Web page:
Writing Workshop: Get to Know the Students We Serve
As the students entered the classroom and I observed their social interaction, I couldn’t help but recall my own high school days and the crazy social dynamic of those years. Some students carrying on, some in their own world, others talking with me, some setting up their place in the back of the room, some in the front, and some wondering who these visitors in the room were.
This past Monday, May 2, I had the opportunity to visit Glencliff High School with two other Be About Change Board Members – my mom, Alicia Hernandez and James Floyd, my good friend and mentor, to conduct a writing workshop for a class of Juniors in English III. I’d like to thank our other Board Member and Vice President, Krista Bolen, for helping us get the ball rolling with the initial referrals and introductions to key personnel at Metro Nashville Public Schools.
As we started talking with the students in Ms. Copas’ English class, I could quickly tell some were going to be engaged the entire time, while with others, keeping their attention was going to be more challenging. I was eager to introduce James, who led Monday’s workshop – in part to take the pressure off myself, and because as a student of his, I knew they would benefit from what he would be sharing and teaching. When I asked what the the students liked to write about, one proudly shouted “Myself!” That answer made my smile, as I could identify with it.
After introducing James, he started with the poem, “Poets Are Crazy” (here is a preview) and then assigned the students a writing exercise, wherein they could write a short story – fiction or nonfiction. Then it was time for lunch…
…I wandered down to the cafeteria, not knowing what to expect, wondering – ironically as I did in my own high school years – if I could “fit in.” But I had on my two-tone, shiny brown shoes to match my dark brown, glen plaid suit, so even if I didn’t say a word (which is usually for the best), surely I could make some new friends. I sat with a small group, who proceeded to complain about the cafeteria food. I remarked, “Well, it seems not much has changed in the last 18 or so years.” Turkey “burgers” and piping hot “french fries,” half frozen on the inside. Yum! One girl quickly said “Oh, you’re 36!” To which I said, “and you favor your math classes.”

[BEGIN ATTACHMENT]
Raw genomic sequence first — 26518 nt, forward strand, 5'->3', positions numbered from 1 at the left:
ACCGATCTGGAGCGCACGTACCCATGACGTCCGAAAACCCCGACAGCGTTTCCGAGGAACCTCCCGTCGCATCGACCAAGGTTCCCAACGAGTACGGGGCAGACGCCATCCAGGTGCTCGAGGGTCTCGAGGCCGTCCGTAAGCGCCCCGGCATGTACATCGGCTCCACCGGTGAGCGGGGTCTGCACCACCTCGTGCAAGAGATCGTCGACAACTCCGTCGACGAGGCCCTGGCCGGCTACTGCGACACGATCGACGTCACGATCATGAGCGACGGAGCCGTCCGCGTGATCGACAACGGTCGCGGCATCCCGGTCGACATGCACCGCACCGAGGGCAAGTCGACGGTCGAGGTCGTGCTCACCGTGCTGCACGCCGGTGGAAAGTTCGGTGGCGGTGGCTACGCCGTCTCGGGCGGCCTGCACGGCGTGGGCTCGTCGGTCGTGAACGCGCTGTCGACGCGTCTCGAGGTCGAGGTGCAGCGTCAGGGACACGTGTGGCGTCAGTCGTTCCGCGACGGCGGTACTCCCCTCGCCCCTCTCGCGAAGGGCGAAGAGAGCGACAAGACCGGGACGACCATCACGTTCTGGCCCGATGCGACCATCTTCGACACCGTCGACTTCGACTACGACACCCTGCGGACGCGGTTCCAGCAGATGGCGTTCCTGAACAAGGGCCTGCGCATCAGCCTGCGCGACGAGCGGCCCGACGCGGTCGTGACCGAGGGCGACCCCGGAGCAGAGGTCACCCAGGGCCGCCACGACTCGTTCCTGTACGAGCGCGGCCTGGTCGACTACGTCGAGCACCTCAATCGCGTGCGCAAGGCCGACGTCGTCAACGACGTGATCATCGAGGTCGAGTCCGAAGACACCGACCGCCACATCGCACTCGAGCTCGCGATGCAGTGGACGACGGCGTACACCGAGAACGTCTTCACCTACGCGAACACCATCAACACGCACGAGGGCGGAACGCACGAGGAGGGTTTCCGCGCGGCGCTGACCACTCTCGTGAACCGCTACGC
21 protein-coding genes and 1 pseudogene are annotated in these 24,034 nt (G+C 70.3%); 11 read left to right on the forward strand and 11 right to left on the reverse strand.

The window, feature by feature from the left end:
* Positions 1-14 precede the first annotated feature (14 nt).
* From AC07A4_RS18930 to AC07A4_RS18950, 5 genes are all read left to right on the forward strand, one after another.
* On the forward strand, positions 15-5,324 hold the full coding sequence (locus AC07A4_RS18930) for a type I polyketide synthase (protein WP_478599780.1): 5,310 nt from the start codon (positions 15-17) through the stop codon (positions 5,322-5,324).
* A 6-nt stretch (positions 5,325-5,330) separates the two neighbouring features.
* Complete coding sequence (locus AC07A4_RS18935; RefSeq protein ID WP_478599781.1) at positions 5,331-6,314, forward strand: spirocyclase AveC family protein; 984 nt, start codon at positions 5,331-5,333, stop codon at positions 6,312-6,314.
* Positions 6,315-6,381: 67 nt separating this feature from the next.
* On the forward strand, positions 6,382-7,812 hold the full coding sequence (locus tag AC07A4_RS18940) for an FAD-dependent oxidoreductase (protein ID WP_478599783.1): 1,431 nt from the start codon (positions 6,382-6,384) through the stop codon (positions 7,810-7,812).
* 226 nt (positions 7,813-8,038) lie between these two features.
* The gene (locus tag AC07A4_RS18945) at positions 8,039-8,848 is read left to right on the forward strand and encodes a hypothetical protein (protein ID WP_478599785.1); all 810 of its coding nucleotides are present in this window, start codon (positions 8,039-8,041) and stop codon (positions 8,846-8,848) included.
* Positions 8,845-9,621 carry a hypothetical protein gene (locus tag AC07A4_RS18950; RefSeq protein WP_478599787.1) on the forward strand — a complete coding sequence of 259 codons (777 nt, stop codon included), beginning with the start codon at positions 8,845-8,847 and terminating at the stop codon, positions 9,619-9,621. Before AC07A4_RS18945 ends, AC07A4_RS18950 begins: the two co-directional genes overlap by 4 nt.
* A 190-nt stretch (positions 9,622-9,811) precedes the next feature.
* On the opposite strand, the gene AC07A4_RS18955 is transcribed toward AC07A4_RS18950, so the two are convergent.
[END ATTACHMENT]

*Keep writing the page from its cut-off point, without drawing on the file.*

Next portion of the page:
We all talked some more, and the students were vocal about having disdain for the cell phone policy and the need to follow rules. I offered my perspective that rules never go away even beyond school, but if you want to make a habit of breaking them, you must first learn to function within them. Spoken like an artist, don’t you think? One student wanted to be an actress, one a pediatrician, and one didn’t know. We talked about MTSU, medical school, and Los Angeles. It was great to get a perspective from our younger generation on life in general.
The cafeteria monitor (or teacher or admin) jumped on the megaphone as the bell – which is more of a long electronic beep – rang, ushering us all on to the next class. As we walked back into class, my mom looked at me, kind of like I was crazy for going to lunch, and asked if I ate the food. “Of course not,” I said.
As the students made their way to their seats, James began with a lesson that discussed how over time, different ideas are introduced into society that seem crazy. Attempting to disallow the students’ fatigue from lunch to set in, he polled the class as to why this is. Ultimately, he talked about how society’s views on what is acceptable expands to accept and adopt these new, “crazy” ideas.
James then read a short story, emphasizing words that were descriptive and appealing to the five senses, and calling students’ attention to this. As I observed from the back, I was impressed by the level attention they gave him, which was obvious by their reactions to his reading. Then came the second writing exercise where he asked them to implement these new concepts.
Finally, three students shared what they had written – and here is where the value of this day became apparent – by leading this workshop, James facilitated giving these students a voice, and not only was this voice powerful, it was raw and honest. One student talked about the anguish of lost love, another read a fictional depiction about a situation that was personal to her, and another student wrote poetically about the confusion and bittersweet moments in life.
As we concluded, I invited students to continue writing, and acknowledged the vulnerability in the stories we heard from students, stressing the importance of that vulnerability and of being honest to oneself in one’s art. At the end of the class, one of the students that read aloud handed us a handwritten note. I read it later when I got home (pictured below).
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